Forests on Utah’s public lands may soon be torn out. Here’s why.
The U.S. is moving forward with a plan to create new cattle pasture and prevent fires despite what scientists say is meager environmental review.
In among the quietest places in the continental United States, where the discordant whine of newly hatched cicadas is usually the loudest sound, the metallic growl of a 28-ton masticator overpowers all as it shreds towering pinyon pine and gnarled juniper into fragrant bark piles. It spares a twisted gambel oak, the cicadas’ honey-colored exoskeletons hanging from the tree’s branches.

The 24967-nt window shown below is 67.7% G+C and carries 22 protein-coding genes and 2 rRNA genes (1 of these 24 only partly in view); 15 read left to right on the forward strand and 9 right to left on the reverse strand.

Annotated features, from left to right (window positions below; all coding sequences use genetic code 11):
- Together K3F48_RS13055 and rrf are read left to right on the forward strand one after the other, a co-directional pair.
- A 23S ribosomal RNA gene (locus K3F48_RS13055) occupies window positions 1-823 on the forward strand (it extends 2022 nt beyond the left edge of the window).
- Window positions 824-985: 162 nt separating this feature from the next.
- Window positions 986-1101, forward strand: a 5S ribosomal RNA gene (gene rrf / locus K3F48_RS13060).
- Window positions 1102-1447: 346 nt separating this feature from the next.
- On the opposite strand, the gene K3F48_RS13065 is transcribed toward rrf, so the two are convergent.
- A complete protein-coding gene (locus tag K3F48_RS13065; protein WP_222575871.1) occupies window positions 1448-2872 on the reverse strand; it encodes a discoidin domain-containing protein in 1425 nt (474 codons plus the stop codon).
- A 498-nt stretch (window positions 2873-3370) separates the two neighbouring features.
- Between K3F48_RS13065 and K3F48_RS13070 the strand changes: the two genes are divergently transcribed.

Machine tracks in the sand frame the site near Grand Staircase-Escalante National Monument, a harbinger of its vanishing solitude. The federal government plans to remove an unprecedented number of trees here, it says to reduce fire risk, improve habitat for greater sage grouse, and increase forage for cattle and a world-renowned trophy-hunting deer herd.
And it plans to do it fast.